Person-centered methods in vocational research

Research output: Contribution to journalScientific review

28 Citations (Scopus)


The vast majority of vocational research adopts a variable-centered approach. Implicit in this approach is the assumption that the population under study is homogeneous, and that therefore we can use a set of “averaged” parameters to describe it. Person-centered methods are a family of methods that relax this assumption of population homogeneity, viewing the individual as holistic and paying more attention to how specific configurations of variables, present in different subgroups of the population, act in concert to shape behavior. Despite the potential advantages of person-centered research, the adoption of this approach by vocational researchers has been relatively slow for both conceptual (e.g., What exactly is person-centered research?) and methodological (e.g., Which methods?) reasons. In response to these issues, the goal of the present article is to showcase the role and relevance of person-centered methods for vocational research. Having discussed different conceptualizations of the term “person-centered” we present a structured overview of the most relevant person-centered techniques. This overview includes a description of the formal characteristics of each technique, as well as an overview of existing applications of these techniques in the literature. Finally, we provide a balanced discussion of both the advantages and challenges associated with the person-centered approach.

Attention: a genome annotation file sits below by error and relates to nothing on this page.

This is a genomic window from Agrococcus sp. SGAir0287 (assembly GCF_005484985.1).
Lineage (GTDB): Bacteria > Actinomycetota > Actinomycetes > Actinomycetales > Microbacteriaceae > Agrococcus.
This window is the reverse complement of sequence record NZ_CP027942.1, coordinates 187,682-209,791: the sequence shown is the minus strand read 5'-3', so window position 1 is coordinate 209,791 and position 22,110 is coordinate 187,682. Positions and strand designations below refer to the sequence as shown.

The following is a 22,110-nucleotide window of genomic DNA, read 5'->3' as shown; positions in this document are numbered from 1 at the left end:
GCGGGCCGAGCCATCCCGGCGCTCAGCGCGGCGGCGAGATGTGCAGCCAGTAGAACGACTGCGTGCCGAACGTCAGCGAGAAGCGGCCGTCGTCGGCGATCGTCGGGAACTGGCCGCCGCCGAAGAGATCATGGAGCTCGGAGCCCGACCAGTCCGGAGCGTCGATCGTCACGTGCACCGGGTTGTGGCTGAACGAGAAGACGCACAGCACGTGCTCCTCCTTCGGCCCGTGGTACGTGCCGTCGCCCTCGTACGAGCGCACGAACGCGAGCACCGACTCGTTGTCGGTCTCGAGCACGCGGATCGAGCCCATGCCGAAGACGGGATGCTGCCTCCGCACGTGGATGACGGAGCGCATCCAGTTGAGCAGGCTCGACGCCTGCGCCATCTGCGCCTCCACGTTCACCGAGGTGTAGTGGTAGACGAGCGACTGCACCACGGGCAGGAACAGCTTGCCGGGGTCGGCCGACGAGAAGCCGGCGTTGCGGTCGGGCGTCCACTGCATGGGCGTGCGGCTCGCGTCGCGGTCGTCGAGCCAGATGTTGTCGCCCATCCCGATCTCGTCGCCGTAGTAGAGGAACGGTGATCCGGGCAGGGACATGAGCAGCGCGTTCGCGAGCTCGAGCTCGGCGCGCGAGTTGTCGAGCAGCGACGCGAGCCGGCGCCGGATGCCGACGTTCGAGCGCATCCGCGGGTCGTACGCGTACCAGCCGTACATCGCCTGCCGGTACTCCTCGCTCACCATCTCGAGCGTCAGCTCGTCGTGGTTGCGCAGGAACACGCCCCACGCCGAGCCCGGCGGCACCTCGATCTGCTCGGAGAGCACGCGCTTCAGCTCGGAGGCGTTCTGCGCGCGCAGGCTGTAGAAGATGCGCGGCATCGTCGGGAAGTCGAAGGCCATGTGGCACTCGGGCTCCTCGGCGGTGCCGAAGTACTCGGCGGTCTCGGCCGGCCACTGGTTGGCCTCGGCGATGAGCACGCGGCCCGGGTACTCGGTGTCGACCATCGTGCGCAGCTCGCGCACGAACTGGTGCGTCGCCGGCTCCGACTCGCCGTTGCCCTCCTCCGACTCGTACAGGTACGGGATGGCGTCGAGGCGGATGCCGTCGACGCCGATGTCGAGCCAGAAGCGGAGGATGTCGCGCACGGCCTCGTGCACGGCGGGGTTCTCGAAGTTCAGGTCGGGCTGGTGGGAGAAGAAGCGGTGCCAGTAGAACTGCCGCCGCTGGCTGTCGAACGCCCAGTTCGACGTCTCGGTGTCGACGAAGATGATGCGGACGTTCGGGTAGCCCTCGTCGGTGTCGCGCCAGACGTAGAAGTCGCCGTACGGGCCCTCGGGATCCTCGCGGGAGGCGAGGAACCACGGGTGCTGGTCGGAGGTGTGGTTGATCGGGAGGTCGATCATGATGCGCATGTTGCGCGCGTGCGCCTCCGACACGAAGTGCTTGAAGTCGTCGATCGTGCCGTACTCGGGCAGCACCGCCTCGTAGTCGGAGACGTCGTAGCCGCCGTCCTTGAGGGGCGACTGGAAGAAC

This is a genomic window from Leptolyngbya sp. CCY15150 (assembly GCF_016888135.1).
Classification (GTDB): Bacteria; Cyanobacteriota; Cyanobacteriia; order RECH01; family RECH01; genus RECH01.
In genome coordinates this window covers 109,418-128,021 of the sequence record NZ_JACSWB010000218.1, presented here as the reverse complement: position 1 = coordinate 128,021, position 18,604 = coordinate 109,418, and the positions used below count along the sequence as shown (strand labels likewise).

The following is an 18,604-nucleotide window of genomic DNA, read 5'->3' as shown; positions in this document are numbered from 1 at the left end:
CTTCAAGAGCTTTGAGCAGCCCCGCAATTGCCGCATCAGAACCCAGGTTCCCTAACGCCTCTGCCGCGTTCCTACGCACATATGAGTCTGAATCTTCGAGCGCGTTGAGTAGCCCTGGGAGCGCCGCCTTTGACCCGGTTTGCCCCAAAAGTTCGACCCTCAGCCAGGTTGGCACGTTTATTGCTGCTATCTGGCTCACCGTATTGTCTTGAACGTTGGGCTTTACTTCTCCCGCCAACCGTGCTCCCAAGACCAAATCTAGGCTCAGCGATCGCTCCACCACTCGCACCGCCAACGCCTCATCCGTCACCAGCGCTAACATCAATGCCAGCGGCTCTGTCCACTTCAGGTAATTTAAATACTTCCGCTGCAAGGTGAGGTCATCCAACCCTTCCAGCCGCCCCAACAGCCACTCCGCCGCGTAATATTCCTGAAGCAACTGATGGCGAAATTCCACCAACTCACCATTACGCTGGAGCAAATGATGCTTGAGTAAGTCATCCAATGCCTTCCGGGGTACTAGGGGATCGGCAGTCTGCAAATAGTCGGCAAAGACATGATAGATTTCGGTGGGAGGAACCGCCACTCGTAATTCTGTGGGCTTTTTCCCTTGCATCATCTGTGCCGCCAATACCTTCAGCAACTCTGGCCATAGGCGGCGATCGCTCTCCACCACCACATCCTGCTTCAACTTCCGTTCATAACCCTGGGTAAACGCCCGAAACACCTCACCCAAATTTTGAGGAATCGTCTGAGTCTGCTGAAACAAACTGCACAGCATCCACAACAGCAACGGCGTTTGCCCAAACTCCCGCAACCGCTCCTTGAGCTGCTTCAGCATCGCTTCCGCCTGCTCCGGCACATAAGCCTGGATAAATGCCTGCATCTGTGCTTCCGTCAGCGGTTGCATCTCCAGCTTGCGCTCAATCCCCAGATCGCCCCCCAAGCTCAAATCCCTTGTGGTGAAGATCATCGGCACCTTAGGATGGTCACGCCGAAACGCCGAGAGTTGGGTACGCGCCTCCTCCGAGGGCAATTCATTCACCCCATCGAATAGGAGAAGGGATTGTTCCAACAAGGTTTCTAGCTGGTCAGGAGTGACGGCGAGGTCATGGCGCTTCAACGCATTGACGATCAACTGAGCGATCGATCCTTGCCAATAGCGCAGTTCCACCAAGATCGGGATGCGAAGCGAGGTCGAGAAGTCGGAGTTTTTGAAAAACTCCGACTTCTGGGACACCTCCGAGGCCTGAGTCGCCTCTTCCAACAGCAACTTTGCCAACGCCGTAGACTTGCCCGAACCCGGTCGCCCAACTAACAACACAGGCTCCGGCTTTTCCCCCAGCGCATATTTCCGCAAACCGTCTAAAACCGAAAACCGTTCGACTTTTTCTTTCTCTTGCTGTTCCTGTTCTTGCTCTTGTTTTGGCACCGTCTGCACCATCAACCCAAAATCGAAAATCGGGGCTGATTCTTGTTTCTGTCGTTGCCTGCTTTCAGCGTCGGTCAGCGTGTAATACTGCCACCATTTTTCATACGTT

Original languageEnglish
Article number103398
JournalJournal of Vocational Behavior
Publication statusPublished - 1 Apr 2020


  • Configural frequency analysis
  • Davinson and Davenport's (2002) criterion-based method
  • Factor mixture analysis
  • Growth mixture modeling
  • Hierarchical clustering
  • K-means clustering
  • Latent class
  • Latent class analysis
  • Latent profile analysis
  • Latent transition analysis
  • Mixture modeling
  • Mixture regression analysis
  • Person-centered


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